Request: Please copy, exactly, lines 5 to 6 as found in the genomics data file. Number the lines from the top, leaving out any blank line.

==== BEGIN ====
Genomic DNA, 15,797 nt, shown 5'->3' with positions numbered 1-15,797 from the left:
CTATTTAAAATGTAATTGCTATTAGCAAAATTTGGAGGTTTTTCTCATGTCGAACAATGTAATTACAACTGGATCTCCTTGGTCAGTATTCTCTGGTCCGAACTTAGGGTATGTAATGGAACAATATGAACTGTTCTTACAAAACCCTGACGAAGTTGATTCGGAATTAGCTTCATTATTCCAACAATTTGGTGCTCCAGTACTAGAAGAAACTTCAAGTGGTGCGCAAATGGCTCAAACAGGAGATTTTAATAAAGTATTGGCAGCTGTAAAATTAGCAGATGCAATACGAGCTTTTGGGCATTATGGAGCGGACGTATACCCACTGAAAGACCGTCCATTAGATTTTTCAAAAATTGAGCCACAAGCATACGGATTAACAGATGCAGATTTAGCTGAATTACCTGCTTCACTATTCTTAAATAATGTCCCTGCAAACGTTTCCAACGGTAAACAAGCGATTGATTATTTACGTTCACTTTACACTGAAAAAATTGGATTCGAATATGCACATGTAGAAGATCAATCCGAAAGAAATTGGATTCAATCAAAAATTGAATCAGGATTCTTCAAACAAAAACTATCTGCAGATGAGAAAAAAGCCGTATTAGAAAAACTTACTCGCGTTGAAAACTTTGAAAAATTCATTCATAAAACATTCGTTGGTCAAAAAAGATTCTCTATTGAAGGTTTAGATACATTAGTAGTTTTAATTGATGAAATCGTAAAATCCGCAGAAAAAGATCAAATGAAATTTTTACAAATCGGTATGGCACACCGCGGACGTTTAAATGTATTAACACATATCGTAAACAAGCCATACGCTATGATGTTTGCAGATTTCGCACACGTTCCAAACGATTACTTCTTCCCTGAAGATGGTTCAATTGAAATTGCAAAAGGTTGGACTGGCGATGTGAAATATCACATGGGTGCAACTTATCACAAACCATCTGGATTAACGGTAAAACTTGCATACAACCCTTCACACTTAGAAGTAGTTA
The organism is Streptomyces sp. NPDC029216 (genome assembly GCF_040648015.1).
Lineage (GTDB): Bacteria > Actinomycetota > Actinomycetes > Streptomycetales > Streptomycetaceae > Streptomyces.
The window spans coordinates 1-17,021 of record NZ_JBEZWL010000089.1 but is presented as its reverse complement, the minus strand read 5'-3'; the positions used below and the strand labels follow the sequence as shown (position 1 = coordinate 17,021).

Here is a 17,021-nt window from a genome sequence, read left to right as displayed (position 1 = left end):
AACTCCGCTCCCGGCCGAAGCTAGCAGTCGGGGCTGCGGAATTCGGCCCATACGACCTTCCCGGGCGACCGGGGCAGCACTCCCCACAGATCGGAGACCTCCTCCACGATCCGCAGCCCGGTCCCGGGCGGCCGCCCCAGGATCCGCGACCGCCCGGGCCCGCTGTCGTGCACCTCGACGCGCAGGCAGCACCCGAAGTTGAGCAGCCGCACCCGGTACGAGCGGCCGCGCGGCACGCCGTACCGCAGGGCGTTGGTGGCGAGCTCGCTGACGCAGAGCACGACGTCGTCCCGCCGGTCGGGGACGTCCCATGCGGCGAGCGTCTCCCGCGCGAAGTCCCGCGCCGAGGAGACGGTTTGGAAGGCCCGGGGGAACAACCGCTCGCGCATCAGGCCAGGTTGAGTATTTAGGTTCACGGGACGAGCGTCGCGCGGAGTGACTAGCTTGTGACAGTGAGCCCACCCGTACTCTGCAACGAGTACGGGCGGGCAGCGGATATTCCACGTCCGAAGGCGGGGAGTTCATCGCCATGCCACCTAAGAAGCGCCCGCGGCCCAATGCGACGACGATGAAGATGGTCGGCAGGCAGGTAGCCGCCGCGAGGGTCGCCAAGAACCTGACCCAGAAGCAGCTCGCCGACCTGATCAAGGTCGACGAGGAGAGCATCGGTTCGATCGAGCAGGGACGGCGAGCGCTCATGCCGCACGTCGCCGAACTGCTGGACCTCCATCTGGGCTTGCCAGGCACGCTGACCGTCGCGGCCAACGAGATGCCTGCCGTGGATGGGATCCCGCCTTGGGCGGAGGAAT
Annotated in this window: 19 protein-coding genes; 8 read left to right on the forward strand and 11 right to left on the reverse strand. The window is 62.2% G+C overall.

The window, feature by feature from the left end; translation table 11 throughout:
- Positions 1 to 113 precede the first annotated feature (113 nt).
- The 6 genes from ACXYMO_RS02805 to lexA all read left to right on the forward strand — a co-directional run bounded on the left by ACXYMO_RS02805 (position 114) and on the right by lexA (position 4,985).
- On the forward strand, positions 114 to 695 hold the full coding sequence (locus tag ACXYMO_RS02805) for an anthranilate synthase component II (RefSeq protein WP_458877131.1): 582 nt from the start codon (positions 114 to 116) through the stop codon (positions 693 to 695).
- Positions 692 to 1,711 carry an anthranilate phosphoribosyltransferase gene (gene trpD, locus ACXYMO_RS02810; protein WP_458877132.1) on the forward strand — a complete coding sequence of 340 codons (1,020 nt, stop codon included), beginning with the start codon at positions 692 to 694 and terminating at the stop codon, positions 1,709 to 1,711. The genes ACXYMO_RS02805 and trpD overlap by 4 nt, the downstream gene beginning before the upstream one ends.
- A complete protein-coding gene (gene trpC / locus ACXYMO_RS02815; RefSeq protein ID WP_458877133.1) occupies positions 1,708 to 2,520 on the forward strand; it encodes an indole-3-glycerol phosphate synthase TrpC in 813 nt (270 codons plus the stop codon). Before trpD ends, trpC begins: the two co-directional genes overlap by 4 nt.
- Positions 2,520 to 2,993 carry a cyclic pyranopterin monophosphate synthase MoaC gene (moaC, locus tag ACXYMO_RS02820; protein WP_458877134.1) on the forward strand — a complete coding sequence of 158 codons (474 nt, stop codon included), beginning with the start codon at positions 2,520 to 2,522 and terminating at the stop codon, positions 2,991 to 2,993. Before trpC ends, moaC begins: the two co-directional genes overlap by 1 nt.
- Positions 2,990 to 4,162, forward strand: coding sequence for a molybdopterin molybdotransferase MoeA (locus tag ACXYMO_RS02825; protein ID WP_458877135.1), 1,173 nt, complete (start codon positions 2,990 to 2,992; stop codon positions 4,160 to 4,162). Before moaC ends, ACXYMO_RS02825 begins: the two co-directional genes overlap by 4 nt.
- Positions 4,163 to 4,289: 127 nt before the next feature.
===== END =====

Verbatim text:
The window spans coordinates 1-17,021 of record NZ_JBEZWL010000089.1 but is presented as its reverse complement, the minus strand read 5'-3'; the positions used below and the strand labels follow the sequence as shown (position 1 = coordinate 17,021).

Here is a 17,021-nt window from a genome sequence, read left to right as displayed (position 1 = left end):